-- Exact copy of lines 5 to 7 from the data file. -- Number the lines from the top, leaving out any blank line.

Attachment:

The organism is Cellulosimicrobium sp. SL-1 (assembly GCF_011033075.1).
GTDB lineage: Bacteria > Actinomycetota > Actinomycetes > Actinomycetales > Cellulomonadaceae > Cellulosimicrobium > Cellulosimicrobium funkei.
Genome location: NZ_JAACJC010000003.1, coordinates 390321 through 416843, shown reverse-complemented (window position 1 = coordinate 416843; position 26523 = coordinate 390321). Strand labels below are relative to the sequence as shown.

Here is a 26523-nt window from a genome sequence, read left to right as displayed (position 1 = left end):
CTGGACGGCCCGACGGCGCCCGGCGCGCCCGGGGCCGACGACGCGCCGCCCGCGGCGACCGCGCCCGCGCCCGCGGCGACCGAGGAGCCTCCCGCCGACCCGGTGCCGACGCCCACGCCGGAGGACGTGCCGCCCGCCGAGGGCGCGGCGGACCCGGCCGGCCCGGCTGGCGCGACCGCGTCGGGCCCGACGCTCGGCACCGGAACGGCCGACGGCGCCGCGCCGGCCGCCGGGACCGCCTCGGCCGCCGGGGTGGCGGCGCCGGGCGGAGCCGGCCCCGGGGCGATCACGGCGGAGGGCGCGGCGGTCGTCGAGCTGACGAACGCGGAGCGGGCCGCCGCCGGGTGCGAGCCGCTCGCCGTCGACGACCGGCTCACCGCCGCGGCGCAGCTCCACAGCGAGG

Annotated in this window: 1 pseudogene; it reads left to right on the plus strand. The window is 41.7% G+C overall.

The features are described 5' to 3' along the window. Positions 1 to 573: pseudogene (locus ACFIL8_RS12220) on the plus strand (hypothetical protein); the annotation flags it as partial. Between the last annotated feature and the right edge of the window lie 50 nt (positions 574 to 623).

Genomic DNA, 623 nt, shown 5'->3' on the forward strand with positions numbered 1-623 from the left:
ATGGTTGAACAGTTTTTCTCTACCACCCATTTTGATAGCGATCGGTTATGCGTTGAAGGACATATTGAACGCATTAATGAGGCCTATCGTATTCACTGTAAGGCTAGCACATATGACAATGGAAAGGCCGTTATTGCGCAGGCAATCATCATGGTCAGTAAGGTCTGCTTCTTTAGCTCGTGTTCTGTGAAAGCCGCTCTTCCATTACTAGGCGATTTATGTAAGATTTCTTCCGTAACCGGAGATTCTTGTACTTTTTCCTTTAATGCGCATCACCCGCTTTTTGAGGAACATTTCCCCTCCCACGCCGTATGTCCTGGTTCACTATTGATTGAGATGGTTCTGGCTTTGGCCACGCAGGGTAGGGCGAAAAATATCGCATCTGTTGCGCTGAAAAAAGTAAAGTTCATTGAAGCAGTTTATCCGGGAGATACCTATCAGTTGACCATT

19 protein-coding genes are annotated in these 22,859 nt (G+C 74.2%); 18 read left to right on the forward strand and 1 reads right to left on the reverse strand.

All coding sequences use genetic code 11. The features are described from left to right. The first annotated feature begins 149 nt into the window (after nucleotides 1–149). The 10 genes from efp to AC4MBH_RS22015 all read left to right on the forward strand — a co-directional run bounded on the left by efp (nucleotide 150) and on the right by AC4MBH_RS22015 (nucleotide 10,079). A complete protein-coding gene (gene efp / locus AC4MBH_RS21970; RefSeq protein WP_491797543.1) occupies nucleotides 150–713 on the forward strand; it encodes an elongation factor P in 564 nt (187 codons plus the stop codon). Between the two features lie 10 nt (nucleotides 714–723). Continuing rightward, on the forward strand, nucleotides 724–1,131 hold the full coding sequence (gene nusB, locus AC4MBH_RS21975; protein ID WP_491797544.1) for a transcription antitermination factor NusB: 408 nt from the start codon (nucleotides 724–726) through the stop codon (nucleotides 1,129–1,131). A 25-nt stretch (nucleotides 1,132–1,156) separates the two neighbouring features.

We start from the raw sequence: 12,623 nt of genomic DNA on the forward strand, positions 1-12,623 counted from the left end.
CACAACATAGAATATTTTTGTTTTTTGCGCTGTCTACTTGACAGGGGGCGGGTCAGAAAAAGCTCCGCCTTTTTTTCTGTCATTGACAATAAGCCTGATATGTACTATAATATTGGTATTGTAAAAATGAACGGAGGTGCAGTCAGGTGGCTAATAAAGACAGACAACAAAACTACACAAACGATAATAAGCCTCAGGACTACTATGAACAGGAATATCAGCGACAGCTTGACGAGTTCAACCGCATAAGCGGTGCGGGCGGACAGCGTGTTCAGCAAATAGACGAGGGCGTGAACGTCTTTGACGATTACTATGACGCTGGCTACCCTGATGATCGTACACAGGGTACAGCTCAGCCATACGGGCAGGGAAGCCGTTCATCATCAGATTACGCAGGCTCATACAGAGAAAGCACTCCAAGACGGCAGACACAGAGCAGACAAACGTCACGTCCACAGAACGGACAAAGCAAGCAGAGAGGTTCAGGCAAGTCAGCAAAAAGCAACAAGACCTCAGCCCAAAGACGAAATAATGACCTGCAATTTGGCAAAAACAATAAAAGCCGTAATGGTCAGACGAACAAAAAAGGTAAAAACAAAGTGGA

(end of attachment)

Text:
CTGGACGGCCCGACGGCGCCCGGCGCGCCCGGGGCCGACGACGCGCCGCCCGCGGCGACCGCGCCCGCGCCCGCGGCGACCGAGGAGCCTCCCGCCGACCCGGTGCCGACGCCCACGCCGGAGGACGTGCCGCCCGCCGAGGGCGCGGCGGACCCGGCCGGCCCGGCTGGCGCGACCGCGTCGGGCCCGACGCTCGGCACCGGAACGGCCGACGGCGCCGCGCCGGCCGCCGGGACCGCCTCGGCCGCCGGGGTGGCGGCGCCGGGCGGAGCCGGCCCCGGGGCGATCACGGCGGAGGGCGCGGCGGTCGTCGAGCTGACGAACGCGGAGCGGGCCGCCGCCGGGTGCGAGCCGCTCGCCGTCGACGACCGGCTCACCGCCGCGGCGCAGCTCCACAGCGAGG

Annotated in this window: 1 pseudogene; it reads left to right on the plus strand. The window is 41.7% G+C overall.

The features are described 5' to 3' along the window. Positions 1 to 573: pseudogene (locus ACFIL8_RS12220) on the plus strand (hypothetical protein); the annotation flags it as partial. Between the last annotated feature and the right edge of the window lie 50 nt (positions 574 to 623).